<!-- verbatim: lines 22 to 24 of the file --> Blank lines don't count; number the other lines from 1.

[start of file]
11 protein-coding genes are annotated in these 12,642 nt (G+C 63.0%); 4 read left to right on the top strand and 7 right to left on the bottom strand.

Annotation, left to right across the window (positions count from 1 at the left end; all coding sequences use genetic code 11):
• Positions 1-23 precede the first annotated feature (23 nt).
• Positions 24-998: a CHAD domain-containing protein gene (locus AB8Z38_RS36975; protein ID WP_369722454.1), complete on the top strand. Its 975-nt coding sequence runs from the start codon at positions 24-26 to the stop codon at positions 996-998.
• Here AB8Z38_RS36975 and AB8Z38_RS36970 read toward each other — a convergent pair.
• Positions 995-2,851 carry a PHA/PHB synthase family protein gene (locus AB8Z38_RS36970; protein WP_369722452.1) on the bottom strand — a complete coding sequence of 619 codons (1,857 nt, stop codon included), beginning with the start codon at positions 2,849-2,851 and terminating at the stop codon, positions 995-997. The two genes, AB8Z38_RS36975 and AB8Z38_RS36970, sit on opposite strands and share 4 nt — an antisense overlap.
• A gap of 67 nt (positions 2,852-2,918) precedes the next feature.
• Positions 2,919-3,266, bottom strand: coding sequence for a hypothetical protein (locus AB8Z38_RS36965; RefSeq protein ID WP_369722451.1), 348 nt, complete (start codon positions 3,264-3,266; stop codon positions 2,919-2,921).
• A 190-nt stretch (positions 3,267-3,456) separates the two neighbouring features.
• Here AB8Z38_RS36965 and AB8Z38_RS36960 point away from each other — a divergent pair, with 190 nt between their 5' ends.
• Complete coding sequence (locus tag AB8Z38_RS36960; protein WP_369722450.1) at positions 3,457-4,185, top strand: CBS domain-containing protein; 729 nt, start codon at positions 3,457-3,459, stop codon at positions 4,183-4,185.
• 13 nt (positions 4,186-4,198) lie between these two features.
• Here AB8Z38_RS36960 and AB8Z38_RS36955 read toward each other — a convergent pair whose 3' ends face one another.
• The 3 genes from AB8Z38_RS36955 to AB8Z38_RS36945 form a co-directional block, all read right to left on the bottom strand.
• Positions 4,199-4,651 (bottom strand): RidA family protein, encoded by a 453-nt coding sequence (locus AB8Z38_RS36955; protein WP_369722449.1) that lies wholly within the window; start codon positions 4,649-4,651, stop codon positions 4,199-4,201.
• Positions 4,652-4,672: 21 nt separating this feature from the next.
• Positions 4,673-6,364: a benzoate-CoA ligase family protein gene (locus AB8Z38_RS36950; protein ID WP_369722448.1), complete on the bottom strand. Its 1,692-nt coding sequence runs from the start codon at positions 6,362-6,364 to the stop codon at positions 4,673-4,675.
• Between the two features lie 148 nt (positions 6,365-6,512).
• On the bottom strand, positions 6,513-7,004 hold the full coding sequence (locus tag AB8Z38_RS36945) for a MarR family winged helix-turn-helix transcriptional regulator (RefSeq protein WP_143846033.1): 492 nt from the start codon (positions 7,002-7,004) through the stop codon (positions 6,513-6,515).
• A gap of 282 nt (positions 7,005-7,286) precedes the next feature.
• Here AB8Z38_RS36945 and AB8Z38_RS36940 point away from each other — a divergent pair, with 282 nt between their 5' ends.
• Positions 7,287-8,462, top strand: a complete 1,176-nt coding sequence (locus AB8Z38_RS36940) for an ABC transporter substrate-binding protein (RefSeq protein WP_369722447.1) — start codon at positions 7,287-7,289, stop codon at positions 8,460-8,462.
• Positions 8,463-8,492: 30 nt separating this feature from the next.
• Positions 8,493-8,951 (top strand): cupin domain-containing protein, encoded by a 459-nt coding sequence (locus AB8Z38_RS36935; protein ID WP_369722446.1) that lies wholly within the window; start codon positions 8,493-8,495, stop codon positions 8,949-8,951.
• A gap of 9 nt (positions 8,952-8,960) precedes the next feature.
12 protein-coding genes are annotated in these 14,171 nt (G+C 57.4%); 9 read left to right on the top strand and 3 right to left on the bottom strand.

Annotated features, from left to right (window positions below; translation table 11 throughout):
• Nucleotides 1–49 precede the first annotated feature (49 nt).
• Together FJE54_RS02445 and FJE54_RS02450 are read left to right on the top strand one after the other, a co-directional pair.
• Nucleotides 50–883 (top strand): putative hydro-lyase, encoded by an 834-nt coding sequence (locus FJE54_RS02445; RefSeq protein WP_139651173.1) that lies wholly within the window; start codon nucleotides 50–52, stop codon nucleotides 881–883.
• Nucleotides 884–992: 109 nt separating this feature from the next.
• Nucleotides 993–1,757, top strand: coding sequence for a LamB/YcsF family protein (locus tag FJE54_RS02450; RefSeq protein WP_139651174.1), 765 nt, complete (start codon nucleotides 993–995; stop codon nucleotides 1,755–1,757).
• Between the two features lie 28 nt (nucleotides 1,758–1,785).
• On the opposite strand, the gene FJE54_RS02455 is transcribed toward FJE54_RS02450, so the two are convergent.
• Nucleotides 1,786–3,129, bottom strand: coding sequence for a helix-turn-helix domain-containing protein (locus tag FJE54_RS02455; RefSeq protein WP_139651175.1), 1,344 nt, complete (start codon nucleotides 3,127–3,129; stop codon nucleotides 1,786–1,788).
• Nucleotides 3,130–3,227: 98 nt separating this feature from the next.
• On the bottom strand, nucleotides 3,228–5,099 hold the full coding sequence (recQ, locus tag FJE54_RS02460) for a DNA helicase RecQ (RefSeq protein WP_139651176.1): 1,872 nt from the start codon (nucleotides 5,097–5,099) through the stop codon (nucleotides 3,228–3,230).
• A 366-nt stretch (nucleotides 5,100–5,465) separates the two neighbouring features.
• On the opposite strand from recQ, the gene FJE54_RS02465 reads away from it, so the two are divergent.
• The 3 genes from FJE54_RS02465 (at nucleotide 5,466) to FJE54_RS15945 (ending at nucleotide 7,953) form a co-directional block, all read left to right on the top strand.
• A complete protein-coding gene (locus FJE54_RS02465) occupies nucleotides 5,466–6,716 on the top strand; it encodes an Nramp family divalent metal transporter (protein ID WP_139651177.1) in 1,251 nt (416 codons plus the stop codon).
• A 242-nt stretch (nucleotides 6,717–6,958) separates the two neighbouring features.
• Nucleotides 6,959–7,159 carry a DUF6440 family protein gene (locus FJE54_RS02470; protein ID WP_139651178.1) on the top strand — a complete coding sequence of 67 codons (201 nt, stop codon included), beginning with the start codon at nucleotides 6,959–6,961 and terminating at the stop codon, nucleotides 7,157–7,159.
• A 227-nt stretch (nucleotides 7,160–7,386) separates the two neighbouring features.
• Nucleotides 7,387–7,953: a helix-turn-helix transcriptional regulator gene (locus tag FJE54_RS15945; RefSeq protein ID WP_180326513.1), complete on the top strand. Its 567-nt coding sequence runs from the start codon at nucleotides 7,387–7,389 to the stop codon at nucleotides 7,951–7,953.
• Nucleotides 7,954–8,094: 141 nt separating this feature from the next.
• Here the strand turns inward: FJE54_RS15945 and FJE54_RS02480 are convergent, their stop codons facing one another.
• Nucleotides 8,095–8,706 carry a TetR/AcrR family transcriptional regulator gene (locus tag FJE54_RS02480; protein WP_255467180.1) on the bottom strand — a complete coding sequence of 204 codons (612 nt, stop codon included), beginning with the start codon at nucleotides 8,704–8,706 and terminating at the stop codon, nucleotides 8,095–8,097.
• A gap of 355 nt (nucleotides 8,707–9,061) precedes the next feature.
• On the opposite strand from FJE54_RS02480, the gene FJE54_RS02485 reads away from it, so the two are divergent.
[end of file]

• Positions 7,287-8,462, top strand: a complete 1,176-nt coding sequence (locus AB8Z38_RS36940) for an ABC transporter substrate-binding protein (RefSeq protein WP_369722447.1) — start codon at positions 7,287-7,289, stop codon at positions 8,460-8,462.
• Positions 8,463-8,492: 30 nt separating this feature from the next.
• Positions 8,493-8,951 (top strand): cupin domain-containing protein, encoded by a 459-nt coding sequence (locus AB8Z38_RS36935; protein ID WP_369722446.1) that lies wholly within the window; start codon positions 8,493-8,495, stop codon positions 8,949-8,951.